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Reynolds outlines broadband expansion, increased investment in child care and mental health during Condition of the State address


Gov. Kim Reynolds speaks during her Condition of the State address Tuesday evening. Photo by Bryon Houlgrave/Des Moines Register.

Gov. Kim Reynolds called Tuesday for an ambitious expansion of the state’s broadband infrastructure and increased investment in child care and mental health services, telling lawmakers the state weathered the challenges of 2020 and is well positioned to move forward.

In her Condition of the State address, the governor also touched on parental choice for schools, workforce training and the continued move toward racial justice while ensuring the state’s police officers are protected.

The address, outlining the governor’s priorities for the current legislative session, usually occurs in the morning of the second day of a session, but Reynolds moved it to the evening this year to reach more of the state’s residents.

The Legislature, where Republicans control both the Senate and the House, convened this week as the effects of the COVID-19 pandemic still loom over a state where the virus has claimed more than 4,000 lives. With cases still on the rise and a positivity rate hovering around 14%, lawmakers arrived at the Capitol hoping to avoid disruptions like the one that caused the 2020 session to adjourn in mid-March and not reconvene again until early June.

Reynolds touched on the effect the virus has had on the state, the economic downturn that has resulted, the racial justice movement that emerged following the killing of George Floyd by Minneapolis police, and the derecho and drought that caused significant damage to farmland and communities statewide.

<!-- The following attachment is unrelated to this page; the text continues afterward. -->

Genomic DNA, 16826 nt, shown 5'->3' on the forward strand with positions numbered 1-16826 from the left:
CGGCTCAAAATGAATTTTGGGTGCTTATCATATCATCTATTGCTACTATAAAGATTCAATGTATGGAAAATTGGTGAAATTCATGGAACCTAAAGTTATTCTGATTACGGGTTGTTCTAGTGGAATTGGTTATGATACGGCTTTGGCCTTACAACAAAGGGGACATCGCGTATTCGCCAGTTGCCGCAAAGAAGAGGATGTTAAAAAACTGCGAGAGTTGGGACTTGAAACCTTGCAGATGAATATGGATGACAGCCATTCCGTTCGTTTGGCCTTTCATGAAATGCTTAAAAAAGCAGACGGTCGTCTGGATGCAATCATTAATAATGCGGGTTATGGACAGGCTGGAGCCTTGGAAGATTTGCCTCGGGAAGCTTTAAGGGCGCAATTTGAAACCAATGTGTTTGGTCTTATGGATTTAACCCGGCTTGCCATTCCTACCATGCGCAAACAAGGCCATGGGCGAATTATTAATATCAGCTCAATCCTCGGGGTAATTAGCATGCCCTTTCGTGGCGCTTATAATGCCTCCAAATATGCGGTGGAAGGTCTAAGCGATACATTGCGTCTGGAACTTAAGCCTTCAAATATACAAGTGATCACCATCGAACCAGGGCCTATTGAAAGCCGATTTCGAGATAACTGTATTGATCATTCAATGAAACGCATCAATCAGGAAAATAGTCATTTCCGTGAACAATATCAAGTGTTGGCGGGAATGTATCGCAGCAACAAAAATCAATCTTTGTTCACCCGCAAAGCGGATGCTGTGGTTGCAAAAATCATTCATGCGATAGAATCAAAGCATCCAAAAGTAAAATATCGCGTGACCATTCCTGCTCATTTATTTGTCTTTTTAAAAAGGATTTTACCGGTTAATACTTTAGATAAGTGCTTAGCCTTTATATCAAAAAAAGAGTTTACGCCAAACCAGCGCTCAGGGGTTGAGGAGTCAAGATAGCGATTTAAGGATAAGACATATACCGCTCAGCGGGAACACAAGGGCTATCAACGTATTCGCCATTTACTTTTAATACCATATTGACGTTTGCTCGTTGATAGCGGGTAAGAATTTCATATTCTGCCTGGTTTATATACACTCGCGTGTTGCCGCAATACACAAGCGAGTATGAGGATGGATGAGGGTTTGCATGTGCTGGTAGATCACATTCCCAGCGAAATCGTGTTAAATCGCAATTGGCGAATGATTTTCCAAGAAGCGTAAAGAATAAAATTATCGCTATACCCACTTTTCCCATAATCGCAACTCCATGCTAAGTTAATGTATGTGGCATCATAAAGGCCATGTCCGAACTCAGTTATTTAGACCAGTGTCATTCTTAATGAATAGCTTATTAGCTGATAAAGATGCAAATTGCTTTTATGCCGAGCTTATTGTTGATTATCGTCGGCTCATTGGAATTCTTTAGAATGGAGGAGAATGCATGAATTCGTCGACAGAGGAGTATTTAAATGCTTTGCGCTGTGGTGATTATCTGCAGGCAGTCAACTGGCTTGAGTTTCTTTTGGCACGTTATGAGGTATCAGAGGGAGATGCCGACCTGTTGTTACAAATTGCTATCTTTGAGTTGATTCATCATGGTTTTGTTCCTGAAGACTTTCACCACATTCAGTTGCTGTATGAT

Despite the challenges of 2020, the state showed signs of its resilience, Reynolds said, citing decreasing unemployment and a gross domestic product that grew by more than 36% in the third quarter.

Reynolds, a Republican who is serving her first elected term as governor, said the state weathered the challenges of 2020 because of conservative budgeting principles, the decision to keep 80% of its businesses open during the pandemic, and the tenacity of the state’s residents. For those reasons, Iowa isn’t facing a budget shortfall like other states, she said.

Instead, Iowa has a more than $300 million budget surplus, which some lawmakers hope to tap into to fund some of their priorities. While she talked of increased investment, Reynolds did not mention the budget surplus directly.

Reynolds formed the Economic Recovery Advisory Board, a group made up of a 15-member board and 350 working group volunteers, who worked to develop recommendations to help in the state’s recovery. The final draft of the board’s report hasn’t been released (Reynolds said it will be released soon), but the governor on Tuesday outlined what she said were issues she wanted to get to work on immediately.